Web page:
Volume 24, Issue 1/2, Fall 2018
Excluded Moderns and Race/Racism in Euro-American Philosophy
James Africanus Beale Horton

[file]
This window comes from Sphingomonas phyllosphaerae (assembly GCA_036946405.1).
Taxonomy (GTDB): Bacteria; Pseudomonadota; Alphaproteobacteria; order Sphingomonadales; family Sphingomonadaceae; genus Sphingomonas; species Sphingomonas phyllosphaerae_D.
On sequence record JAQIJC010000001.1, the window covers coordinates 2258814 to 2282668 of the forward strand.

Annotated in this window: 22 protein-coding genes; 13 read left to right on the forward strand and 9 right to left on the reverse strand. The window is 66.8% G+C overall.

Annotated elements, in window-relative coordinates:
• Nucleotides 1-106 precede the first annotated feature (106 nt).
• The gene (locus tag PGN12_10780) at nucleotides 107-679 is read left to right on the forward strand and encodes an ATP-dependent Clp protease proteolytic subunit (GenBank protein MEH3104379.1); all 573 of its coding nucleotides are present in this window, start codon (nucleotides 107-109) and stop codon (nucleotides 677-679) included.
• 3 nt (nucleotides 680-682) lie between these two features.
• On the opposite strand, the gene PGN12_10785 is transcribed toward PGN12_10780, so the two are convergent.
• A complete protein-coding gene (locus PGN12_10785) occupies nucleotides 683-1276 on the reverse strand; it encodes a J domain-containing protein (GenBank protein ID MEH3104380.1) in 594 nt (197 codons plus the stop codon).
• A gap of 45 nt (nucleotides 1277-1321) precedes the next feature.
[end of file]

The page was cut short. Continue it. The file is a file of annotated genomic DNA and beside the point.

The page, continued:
The literature on race/racism and modern Euro-American philosophy obscures a category of continental African thinkers who not only embraced modernity and its core tenets but used them as the metric for judging their societies and self-making. Their embrace of modernity led them to share certain assumptions about their societies’ past like those that ground the racism of modern Euro-American philosophy. The literature has not attended to their ideas. The obscuring arises from racializing the discourse of philosophy and race/racism within a black-white/white-nonwhite schema. We, instead, historicize the discourse and show how, in embracing modernity, Africans managed, simultaneously, to repudiate modern philosophy’s racism. African thinkers never saw modernity as white or quintessentially European: it is the latest iteration of the human march to a better life for the species; they historicized it. The paper concludes with an exegesis of one such thinker from nineteenth century West Africa, James Africanus Beale Horton.